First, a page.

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Old 2003-12-07, 17:48   #1
Dresdenboy
 
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Default Use of large memory pages possible with newer linux kernels

http://kerneltrap.org/node/view/418

That sounds very interesting! And it offers new possibilities for efficient FFT implementations.
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Old 2003-12-08, 12:53   #2
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Ok, some more details about the use of these large pages:

Oracle managed to get a 8% speedup by using the large pages. Although I have little experience in this area I think for FFTs the speedup will be much larger, because:
  • Even if data is already in the L1 cache the accessing time can increase if the memory addresses of these data are actually spread over many memory pages.
  • The limited amount of TLB entries requires fine tuning of FFT algorithms to avoid TLB thrashing as much as possible - but this avoidance could cause less efficient algorithms.
  • why is it so hard for large size FFTs to come at least close to the FFT MFLOPS for FFTs running completely inside L1 (or L2) cache in times of memory prefetching?
  • I need at least 2 mem-read/write passes to do a large size FFT - but todays max transfer rates for P4/Opteron/AFX systems (6.4GB/s = reading up to 750 times the 1024k FFT data set per second) is hardly reachable because it drops significantly for large strides.
I roughly estimate that at least a speedup of 10-30% could be possible.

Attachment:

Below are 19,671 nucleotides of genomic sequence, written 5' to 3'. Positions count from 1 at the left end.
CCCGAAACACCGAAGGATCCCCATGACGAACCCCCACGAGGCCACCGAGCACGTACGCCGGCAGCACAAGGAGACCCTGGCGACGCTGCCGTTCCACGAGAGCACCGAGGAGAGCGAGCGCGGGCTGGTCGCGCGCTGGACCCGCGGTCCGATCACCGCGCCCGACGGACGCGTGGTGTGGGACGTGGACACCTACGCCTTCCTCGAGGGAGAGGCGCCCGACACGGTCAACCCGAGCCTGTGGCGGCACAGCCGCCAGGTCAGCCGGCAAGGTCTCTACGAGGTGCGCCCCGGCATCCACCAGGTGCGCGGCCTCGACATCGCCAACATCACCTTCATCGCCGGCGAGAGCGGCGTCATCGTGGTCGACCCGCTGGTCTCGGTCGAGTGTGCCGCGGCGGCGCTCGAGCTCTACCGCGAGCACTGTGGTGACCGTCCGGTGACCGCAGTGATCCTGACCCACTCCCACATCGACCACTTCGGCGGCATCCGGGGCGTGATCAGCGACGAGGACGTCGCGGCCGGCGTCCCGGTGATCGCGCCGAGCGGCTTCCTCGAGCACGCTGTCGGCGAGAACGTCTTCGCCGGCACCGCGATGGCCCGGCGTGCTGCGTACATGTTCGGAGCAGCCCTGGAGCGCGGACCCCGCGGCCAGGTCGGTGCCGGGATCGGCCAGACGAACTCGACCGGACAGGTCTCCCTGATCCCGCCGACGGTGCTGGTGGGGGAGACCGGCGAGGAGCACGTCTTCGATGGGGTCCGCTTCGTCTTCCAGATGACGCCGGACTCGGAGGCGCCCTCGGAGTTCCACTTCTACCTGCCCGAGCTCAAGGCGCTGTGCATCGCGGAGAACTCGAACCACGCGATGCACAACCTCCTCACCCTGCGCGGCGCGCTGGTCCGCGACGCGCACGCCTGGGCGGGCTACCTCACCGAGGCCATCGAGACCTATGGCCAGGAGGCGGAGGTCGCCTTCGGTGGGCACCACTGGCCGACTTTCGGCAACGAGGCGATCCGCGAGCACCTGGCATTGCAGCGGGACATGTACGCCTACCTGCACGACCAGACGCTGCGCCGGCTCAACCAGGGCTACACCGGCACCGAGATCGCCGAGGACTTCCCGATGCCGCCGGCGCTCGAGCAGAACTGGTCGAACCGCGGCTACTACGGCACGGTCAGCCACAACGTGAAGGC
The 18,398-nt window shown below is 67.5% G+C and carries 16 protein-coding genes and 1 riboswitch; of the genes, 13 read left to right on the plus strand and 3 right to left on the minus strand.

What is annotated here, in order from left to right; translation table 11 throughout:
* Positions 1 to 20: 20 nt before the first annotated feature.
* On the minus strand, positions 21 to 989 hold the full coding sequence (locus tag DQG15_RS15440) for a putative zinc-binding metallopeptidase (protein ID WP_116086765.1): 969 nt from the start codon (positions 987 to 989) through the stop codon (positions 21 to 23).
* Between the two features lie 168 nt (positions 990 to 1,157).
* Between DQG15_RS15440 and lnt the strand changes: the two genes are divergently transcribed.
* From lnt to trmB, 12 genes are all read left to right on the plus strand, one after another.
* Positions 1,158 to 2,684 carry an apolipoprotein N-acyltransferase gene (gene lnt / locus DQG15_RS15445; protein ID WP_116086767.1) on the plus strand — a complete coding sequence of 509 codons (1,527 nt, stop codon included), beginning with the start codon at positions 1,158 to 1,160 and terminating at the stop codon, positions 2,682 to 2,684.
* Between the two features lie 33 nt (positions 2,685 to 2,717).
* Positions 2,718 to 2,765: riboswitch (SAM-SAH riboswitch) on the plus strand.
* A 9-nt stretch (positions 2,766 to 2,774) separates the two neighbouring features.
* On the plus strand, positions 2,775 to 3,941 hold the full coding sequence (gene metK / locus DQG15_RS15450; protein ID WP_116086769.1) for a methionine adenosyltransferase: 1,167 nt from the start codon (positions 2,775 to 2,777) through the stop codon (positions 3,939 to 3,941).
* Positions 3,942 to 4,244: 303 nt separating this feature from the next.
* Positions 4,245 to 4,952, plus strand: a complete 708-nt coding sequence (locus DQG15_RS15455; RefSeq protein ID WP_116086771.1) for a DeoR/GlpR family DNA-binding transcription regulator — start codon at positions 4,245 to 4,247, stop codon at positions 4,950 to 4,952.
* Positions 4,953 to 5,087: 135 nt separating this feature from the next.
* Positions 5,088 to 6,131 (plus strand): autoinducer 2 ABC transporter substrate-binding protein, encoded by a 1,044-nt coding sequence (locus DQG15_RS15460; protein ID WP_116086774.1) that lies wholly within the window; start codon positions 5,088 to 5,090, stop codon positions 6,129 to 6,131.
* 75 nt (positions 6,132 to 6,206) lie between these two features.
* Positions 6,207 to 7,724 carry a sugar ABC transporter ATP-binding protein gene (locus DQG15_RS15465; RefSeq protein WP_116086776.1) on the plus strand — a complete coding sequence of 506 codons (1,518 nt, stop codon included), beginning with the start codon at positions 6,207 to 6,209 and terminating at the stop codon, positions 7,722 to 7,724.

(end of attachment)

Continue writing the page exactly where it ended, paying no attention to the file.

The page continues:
Older discussions regarding this topic can be found here:
http://www.mail-archive.com/mersenne.../msg07117.html
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Old 2003-12-08, 14:26   #3
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Here is a paper which gives some numbers for achieved speedups by using "superpages": http://portal.acm.org/citation.cfm?i...l=GUIDE&dl=ACM

(I think the pdf can only be seen by people which have a subscription)

Here some results of memory intensive benchmarks with some impressive examples (together with the average speedups because in most cases the speed increase is <10%):

Code:
SPEC benchmark    Speedup by using superpages

vpr                      38.3%
mcf                      67.6%
vortex                   11.2%
bzip2                    14.0%
average for SPECint      11.2%

galgel                   28.9%
art                      12.2%
lucas                    28.0% :cool:
apsi                     82.7%
average for SPECfp       11.0%


and some non-SPEC benchmarks:
FFTW                     54.9% :grin:
Matrix                  654.6% :shock:
They implemented it in FreeBSD on the Alpha CPU.

I think these numbers tell enough to justify any GIMPS-related research in this area - especially as it is available with Linux kernel versions 2.5.36+ and 2.6. Actually (for first tests) it just need a change of the memory allocating and releasing system calls.


Last fiddled with by Dresdenboy on 2003-12-08 at 14:33
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Old 2003-12-08, 14:47   #4
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Here the paper (and other stuff) is accessible for everyone:

http://www.cs.rice.edu/~jnavarro/superpages/
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